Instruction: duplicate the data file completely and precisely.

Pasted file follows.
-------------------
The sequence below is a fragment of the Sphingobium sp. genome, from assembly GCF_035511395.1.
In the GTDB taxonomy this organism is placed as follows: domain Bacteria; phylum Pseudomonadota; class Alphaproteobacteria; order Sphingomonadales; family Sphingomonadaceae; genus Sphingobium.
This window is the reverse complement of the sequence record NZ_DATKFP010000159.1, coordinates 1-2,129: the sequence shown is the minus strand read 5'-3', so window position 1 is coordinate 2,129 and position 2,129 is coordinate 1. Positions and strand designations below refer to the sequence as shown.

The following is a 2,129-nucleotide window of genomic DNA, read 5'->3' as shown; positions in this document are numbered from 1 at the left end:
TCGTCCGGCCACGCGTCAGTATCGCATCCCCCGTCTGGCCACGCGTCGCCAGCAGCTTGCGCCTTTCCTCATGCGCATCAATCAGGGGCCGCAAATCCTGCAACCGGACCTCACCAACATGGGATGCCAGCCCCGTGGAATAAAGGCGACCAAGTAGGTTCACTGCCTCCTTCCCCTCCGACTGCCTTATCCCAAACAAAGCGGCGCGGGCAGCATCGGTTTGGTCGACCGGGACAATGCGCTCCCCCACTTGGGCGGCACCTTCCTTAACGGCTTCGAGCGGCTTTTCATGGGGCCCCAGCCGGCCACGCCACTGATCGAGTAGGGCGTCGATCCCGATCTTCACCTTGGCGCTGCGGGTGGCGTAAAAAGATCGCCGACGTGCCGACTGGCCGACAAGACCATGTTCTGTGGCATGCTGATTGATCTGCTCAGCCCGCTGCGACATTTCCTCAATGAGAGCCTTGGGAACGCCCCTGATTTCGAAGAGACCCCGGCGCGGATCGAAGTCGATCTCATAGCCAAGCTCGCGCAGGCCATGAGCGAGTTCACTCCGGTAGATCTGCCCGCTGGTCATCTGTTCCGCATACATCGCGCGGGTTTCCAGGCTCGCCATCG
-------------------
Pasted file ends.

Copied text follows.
The sequence below is a fragment of the Sphingobium sp. genome, from assembly GCF_035511395.1.
In the GTDB taxonomy this organism is placed as follows: domain Bacteria; phylum Pseudomonadota; class Alphaproteobacteria; order Sphingomonadales; family Sphingomonadaceae; genus Sphingobium.
This window is the reverse complement of the sequence record NZ_DATKFP010000159.1, coordinates 1-2,129: the sequence shown is the minus strand read 5'-3', so window position 1 is coordinate 2,129 and position 2,129 is coordinate 1. Positions and strand designations below refer to the sequence as shown.

The following is a 2,129-nucleotide window of genomic DNA, read 5'->3' as shown; positions in this document are numbered from 1 at the left end:
TCGTCCGGCCACGCGTCAGTATCGCATCCCCCGTCTGGCCACGCGTCGCCAGCAGCTTGCGCCTTTCCTCATGCGCATCAATCAGGGGCCGCAAATCCTGCAACCGGACCTCACCAACATGGGATGCCAGCCCCGTGGAATAAAGGCGACCAAGTAGGTTCACTGCCTCCTTCCCCTCCGACTGCCTTATCCCAAACAAAGCGGCGCGGGCAGCATCGGTTTGGTCGACCGGGACAATGCGCTCCCCCACTTGGGCGGCACCTTCCTTAACGGCTTCGAGCGGCTTTTCATGGGGCCCCAGCCGGCCACGCCACTGATCGAGTAGGGCGTCGATCCCGATCTTCACCTTGGCGCTGCGGGTGGCGTAAAAAGATCGCCGACGTGCCGACTGGCCGACAAGACCATGTTCTGTGGCATGCTGATTGATCTGCTCAGCCCGCTGCGACATTTCCTCAATGAGAGCCTTGGGAACGCCCCTGATTTCGAAGAGACCCCGGCGCGGATCGAAGTCGATCTCATAGCCAAGCTCGCGCAGGCCATGAGCGAGTTCACTCCGGTAGATCTGCCCGCTGGTCATCTGTTCCGCATACATCGCGCGGGTTTCCAGGCTCGCCATCG